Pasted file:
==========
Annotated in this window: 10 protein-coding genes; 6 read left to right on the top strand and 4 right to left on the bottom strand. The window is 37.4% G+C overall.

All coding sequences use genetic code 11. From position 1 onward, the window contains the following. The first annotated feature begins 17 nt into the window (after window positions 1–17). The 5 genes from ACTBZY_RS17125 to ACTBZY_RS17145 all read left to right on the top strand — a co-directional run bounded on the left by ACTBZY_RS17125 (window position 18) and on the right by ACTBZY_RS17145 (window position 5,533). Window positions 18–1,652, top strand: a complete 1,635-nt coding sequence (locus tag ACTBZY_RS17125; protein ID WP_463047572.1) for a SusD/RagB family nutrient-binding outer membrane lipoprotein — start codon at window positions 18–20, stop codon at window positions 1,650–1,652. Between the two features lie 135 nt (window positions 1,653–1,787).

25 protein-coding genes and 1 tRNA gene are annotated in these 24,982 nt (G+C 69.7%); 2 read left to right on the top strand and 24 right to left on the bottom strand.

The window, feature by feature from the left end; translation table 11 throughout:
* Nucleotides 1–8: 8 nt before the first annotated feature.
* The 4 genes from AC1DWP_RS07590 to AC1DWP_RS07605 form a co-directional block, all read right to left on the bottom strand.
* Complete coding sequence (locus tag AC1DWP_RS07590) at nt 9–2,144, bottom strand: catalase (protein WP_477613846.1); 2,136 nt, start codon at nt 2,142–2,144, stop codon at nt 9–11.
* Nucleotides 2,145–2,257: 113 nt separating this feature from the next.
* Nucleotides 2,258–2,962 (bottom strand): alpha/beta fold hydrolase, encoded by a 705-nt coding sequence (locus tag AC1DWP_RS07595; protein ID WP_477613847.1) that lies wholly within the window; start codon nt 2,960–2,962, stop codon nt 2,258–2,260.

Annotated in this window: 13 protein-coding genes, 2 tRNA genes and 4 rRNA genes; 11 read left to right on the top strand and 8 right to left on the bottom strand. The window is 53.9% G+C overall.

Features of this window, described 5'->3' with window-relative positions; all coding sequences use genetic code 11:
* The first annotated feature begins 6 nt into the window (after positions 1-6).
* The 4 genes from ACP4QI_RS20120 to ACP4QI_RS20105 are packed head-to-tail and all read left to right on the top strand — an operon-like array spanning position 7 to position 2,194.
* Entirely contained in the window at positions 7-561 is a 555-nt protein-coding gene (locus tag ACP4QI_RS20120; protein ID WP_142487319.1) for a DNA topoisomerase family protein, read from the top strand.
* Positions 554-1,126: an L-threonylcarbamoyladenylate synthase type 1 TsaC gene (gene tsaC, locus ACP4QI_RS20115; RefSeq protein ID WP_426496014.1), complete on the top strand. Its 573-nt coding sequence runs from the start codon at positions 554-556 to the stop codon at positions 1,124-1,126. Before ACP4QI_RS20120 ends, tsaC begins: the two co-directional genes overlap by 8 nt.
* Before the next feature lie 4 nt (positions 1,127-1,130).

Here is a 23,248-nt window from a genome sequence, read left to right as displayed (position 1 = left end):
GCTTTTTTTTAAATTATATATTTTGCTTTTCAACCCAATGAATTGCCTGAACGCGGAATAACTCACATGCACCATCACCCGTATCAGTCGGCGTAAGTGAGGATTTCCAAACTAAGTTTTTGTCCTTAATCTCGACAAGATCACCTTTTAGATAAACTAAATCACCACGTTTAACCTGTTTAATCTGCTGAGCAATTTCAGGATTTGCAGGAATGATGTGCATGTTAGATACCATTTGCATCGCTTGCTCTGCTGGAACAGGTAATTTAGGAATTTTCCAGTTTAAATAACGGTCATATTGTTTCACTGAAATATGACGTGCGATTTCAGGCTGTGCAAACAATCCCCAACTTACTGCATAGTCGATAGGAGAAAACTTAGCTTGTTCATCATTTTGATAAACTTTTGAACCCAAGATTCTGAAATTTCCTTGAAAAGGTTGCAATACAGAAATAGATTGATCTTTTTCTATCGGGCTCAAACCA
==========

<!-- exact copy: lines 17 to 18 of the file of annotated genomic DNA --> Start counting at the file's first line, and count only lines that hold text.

Here is a 23,248-nt window from a genome sequence, read left to right as displayed (position 1 = left end):
GCTTTTTTTTAAATTATATATTTTGCTTTTCAACCCAATGAATTGCCTGAACGCGGAATAACTCACATGCACCATCACCCGTATCAGTCGGCGTAAGTGAGGATTTCCAAACTAAGTTTTTGTCCTTAATCTCGACAAGATCACCTTTTAGATAAACTAAATCACCACGTTTAACCTGTTTAATCTGCTGAGCAATTTCAGGATTTGCAGGAATGATGTGCATGTTAGATACCATTTGCATCGCTTGCTCTGCTGGAACAGGTAATTTAGGAATTTTCCAGTTTAAATAACGGTCATATTGTTTCACTGAAATATGACGTGCGATTTCAGGCTGTGCAAACAATCCCCAACTTACTGCATAGTCGATAGGAGAAAACTTAGCTTGTTCATCATTTTGATAAACTTTTGAACCCAAGATTCTGAAATTTCCTTGAAAAGGTTGCAATACAGAAATAGATTGATCTTTTTCTATCGGGCTCAAACCA